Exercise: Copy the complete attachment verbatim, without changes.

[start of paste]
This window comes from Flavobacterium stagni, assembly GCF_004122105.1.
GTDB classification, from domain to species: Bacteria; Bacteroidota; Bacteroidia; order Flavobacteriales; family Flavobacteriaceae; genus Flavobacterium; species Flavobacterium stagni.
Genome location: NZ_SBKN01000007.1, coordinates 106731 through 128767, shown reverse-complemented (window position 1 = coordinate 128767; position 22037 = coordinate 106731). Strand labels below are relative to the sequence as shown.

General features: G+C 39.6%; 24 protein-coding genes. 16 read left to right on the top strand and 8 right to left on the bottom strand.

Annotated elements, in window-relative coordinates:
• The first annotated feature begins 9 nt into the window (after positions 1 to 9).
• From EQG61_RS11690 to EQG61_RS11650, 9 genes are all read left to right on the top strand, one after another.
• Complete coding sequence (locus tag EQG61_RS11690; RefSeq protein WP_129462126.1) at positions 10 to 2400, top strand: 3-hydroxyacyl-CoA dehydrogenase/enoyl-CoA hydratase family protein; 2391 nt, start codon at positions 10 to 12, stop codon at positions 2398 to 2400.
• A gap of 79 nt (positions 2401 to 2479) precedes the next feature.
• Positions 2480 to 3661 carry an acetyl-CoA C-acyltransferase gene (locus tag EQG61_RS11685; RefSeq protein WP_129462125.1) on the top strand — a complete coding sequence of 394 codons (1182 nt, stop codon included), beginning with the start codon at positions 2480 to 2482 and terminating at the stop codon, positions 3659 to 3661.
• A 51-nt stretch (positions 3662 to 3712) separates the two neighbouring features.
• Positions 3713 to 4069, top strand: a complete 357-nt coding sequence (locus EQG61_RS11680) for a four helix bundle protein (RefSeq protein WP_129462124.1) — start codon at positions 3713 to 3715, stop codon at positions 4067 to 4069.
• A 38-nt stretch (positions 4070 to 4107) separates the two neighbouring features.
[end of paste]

This window comes from Flavobacterium stagni, assembly GCF_004122105.1.
GTDB classification, from domain to species: Bacteria; Bacteroidota; Bacteroidia; order Flavobacteriales; family Flavobacteriaceae; genus Flavobacterium; species Flavobacterium stagni.
Genome location: NZ_SBKN01000007.1, coordinates 106731 through 128767, shown reverse-complemented (window position 1 = coordinate 128767; position 22037 = coordinate 106731). Strand labels below are relative to the sequence as shown.

General features: G+C 39.6%; 24 protein-coding genes. 16 read left to right on the top strand and 8 right to left on the bottom strand.

Annotated elements, in window-relative coordinates:
• The first annotated feature begins 9 nt into the window (after positions 1 to 9).
• From EQG61_RS11690 to EQG61_RS11650, 9 genes are all read left to right on the top strand, one after another.
• Complete coding sequence (locus tag EQG61_RS11690; RefSeq protein WP_129462126.1) at positions 10 to 2400, top strand: 3-hydroxyacyl-CoA dehydrogenase/enoyl-CoA hydratase family protein; 2391 nt, start codon at positions 10 to 12, stop codon at positions 2398 to 2400.
• A gap of 79 nt (positions 2401 to 2479) precedes the next feature.
• Positions 2480 to 3661 carry an acetyl-CoA C-acyltransferase gene (locus tag EQG61_RS11685; RefSeq protein WP_129462125.1) on the top strand — a complete coding sequence of 394 codons (1182 nt, stop codon included), beginning with the start codon at positions 2480 to 2482 and terminating at the stop codon, positions 3659 to 3661.
• A 51-nt stretch (positions 3662 to 3712) separates the two neighbouring features.
• Positions 3713 to 4069, top strand: a complete 357-nt coding sequence (locus EQG61_RS11680) for a four helix bundle protein (RefSeq protein WP_129462124.1) — start codon at positions 3713 to 3715, stop codon at positions 4067 to 4069.
• A 38-nt stretch (positions 4070 to 4107) separates the two neighbouring features.